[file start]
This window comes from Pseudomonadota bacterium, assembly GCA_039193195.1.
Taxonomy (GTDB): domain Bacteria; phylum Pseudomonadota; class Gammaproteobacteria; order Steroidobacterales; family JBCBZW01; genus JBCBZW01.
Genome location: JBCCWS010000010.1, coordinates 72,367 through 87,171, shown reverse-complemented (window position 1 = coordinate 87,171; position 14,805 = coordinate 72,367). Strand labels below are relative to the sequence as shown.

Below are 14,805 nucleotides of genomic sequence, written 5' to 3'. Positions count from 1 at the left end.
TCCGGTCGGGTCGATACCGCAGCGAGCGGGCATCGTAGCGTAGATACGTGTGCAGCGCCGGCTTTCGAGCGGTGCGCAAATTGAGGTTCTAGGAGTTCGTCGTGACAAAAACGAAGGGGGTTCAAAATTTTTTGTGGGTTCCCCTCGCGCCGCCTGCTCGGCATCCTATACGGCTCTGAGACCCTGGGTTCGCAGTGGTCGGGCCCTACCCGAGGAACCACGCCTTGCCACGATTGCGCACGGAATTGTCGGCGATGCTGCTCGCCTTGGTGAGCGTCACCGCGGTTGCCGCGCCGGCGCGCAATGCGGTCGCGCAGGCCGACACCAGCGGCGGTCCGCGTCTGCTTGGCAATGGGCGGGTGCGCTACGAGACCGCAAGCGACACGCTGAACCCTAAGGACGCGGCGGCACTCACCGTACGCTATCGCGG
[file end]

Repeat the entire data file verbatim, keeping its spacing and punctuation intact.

This window comes from Pseudomonadota bacterium, assembly GCA_039193195.1.
Taxonomy (GTDB): domain Bacteria; phylum Pseudomonadota; class Gammaproteobacteria; order Steroidobacterales; family JBCBZW01; genus JBCBZW01.
Genome location: JBCCWS010000010.1, coordinates 72,367 through 87,171, shown reverse-complemented (window position 1 = coordinate 87,171; position 14,805 = coordinate 72,367). Strand labels below are relative to the sequence as shown.

Below are 14,805 nucleotides of genomic sequence, written 5' to 3'. Positions count from 1 at the left end.
TCCGGTCGGGTCGATACCGCAGCGAGCGGGCATCGTAGCGTAGATACGTGTGCAGCGCCGGCTTTCGAGCGGTGCGCAAATTGAGGTTCTAGGAGTTCGTCGTGACAAAAACGAAGGGGGTTCAAAATTTTTTGTGGGTTCCCCTCGCGCCGCCTGCTCGGCATCCTATACGGCTCTGAGACCCTGGGTTCGCAGTGGTCGGGCCCTACCCGAGGAACCACGCCTTGCCACGATTGCGCACGGAATTGTCGGCGATGCTGCTCGCCTTGGTGAGCGTCACCGCGGTTGCCGCGCCGGCGCGCAATGCGGTCGCGCAGGCCGACACCAGCGGCGGTCCGCGTCTGCTTGGCAATGGGCGGGTGCGCTACGAGACCGCAAGCGACACGCTGAACCCTAAGGACGCGGCGGCACTCACCGTACGCTATCGCGG